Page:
The judge who handed down a $464 million judgment against Donald Trump, his company and co-defendants in a civil fraud case has ordered the Trump Organization to keep the court closely informed about any efforts to secure a bond ahead of Monday’s deadline.

Judge Arthur Engoron said Thursday that Trump’s company needs to provide details to a court-appointed monitor on attempts to obtain a bond that would stop authorities from collecting on the judgment while it appeals last month’s ruling. The monitor, former federal Judge Barbara Jones, is to report regularly to Engoron.

“The Trump Organization shall inform the Monitor, in advance, of any efforts to secure surety bonds,” Engoron said in his order, as well as “any personal guarantees made by any of the Defendants,” which would include the former president.

The order — part of a larger ruling detailing and expanding the monitor’s duties — comes days before the deadline for Trump and his co-defendants to secure a bond that would stop New York Attorney General Letitia James’ office from being able to collect on the judgment while they appeal Engoron’s ruling.

Trump-owned building in downtown Manhattan
People walk by a Trump-owned building in downtown Manhattan on Tuesday.Spencer Platt / Getty Images

In a court filing this week, lawyers for Trump said they had been trying to get a bond for weeks but have been unsuccessful.

“Defendants’ ongoing diligent efforts have proven that a bond in the judgment’s full amount is ‘a practical impossibility,’” Trump’s attorneys said in their filing, pleading with an appeals court to pause Engoron’s judgment without posting a bond while they appeal the award.

It’s unclear why the judge waited until now to make the request for the additional information, but the language in Engoron’s order suggests he wants to make sure the company, which he found had engaged in “persistent” fraud by overinflating assets, doesn’t make any misrepresentations to bond companies.

Thursday’s order requires the Trump Organization to tell the court monitor what “financial disclosures are requested or required” by the bond company, “any information provided in response to such requests, any representations made by Trump Organization in connection with such bonds” and “any obligations of the Trump Organization required by the surety.”

Representatives for Trump did not immediately comment on Engoron’s order.

An automatic 30-day pause on Engoron’s judgment from last month is set to expire on Monday, at which point the state attorney general’s office would be free to start seizing Trump’s assets unless he posts a bond or an appeals court intervenes.

Courts in New York typically require a person or company to guarantee the entire amount of a judgment if they appeal, plus extra cash to account for the 9% annual interest on the award until it’s paid. Cash or a bond can be used to secure the full amount.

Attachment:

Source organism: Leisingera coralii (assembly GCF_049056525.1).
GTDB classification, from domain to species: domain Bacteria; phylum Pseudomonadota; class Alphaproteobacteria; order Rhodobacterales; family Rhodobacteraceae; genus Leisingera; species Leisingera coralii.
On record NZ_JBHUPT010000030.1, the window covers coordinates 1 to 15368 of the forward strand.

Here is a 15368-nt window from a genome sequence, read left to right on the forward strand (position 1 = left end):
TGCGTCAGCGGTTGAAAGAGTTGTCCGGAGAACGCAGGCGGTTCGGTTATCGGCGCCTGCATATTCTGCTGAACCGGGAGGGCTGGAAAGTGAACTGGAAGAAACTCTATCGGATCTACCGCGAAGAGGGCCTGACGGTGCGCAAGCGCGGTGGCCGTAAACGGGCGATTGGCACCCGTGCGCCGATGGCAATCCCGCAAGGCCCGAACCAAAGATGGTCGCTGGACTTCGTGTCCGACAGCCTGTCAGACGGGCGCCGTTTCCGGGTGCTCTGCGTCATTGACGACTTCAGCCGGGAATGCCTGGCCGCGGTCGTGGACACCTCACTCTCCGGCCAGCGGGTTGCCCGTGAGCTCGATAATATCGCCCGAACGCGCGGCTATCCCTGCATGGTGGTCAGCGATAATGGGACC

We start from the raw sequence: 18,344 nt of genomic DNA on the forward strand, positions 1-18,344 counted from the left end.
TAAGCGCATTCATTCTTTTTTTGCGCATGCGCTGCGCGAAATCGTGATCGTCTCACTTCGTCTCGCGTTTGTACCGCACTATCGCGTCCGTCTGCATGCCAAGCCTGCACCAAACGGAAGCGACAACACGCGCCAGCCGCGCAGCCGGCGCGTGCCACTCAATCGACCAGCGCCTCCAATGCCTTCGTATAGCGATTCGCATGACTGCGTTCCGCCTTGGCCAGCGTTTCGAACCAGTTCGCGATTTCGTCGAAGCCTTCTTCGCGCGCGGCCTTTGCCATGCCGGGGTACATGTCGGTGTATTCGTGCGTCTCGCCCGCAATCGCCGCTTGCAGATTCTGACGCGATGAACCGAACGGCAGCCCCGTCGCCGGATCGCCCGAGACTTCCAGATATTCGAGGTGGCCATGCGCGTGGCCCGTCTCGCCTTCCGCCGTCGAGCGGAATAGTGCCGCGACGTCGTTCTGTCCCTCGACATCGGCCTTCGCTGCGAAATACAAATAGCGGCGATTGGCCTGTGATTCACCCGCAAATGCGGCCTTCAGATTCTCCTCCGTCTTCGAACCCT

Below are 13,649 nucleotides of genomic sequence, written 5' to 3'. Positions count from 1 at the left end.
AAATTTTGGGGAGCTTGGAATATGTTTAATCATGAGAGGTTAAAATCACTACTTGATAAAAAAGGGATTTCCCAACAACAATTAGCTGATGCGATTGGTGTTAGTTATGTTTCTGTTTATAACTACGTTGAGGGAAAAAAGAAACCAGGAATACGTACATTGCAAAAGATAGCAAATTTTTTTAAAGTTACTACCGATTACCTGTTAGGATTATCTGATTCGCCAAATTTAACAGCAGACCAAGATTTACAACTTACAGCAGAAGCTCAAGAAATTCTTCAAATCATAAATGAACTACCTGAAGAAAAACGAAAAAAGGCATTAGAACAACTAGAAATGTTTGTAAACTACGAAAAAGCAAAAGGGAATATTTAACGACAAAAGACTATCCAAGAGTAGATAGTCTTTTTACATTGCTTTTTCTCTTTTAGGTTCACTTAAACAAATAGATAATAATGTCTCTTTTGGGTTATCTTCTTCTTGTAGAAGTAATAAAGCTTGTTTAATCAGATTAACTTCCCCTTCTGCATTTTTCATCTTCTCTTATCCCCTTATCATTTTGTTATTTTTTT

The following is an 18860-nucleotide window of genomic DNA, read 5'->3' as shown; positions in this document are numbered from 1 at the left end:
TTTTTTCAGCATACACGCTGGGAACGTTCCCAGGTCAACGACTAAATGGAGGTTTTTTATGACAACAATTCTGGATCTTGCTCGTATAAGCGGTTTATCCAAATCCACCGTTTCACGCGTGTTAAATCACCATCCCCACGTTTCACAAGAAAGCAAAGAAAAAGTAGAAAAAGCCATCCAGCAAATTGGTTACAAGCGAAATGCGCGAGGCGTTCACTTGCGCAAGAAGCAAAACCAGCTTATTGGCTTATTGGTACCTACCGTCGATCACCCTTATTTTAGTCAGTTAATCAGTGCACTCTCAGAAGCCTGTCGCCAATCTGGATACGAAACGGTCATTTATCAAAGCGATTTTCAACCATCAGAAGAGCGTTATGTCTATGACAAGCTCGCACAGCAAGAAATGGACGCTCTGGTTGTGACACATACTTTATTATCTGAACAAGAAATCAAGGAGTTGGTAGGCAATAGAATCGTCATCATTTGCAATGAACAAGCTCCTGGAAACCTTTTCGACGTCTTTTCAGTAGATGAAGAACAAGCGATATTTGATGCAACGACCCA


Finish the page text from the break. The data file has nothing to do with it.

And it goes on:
In their court filing this week, Trump and his co-defendants said he didn’t have the necessary amount of cash on hand, and that the bulk of his assets are in real estate, which the bonding companies have refused to accept as collateral for a bond.

Judge Arthur Engoron.
Judge Arthur Engoron at the New York State Supreme Court on Jan. 11, 2024.Michael M. Santiago / Getty Images

Other aspects of Engoron’s order appeared designed to make sure Trump and his co-defendants, including top Trump Organization executives Donald Trump Jr. and Eric Trump, do not try to hide or move assets.

The judge said the company must tell the monitor “at least five business days in advance of cash or other assets outside of the Trust” that totals $5 million or more, “including transfers to any individual defendant.” The company also has to tell the monitor in advance if it dissolves or creates any other corporate entities, and provide copies monthly of all of its bank accounts.

“Defendants shall not evade the terms of the Monitorship Order by transferring assets, reincorporating existing business entities in other forms or jurisdictions, modifying entity ownership, or any other form of restructuring or change in corporate form,” the ruling said.

Engoron first appointed Jones as a monitor for the company in November of 2022. In Thursday’s order, he extended her role for three years, and said her duties will include reviewing the company’s internal accounting controls and governance, and financial disclosures. Engoron also directed her to report any activity “that has the effect of circumventing or frustrating” his order.

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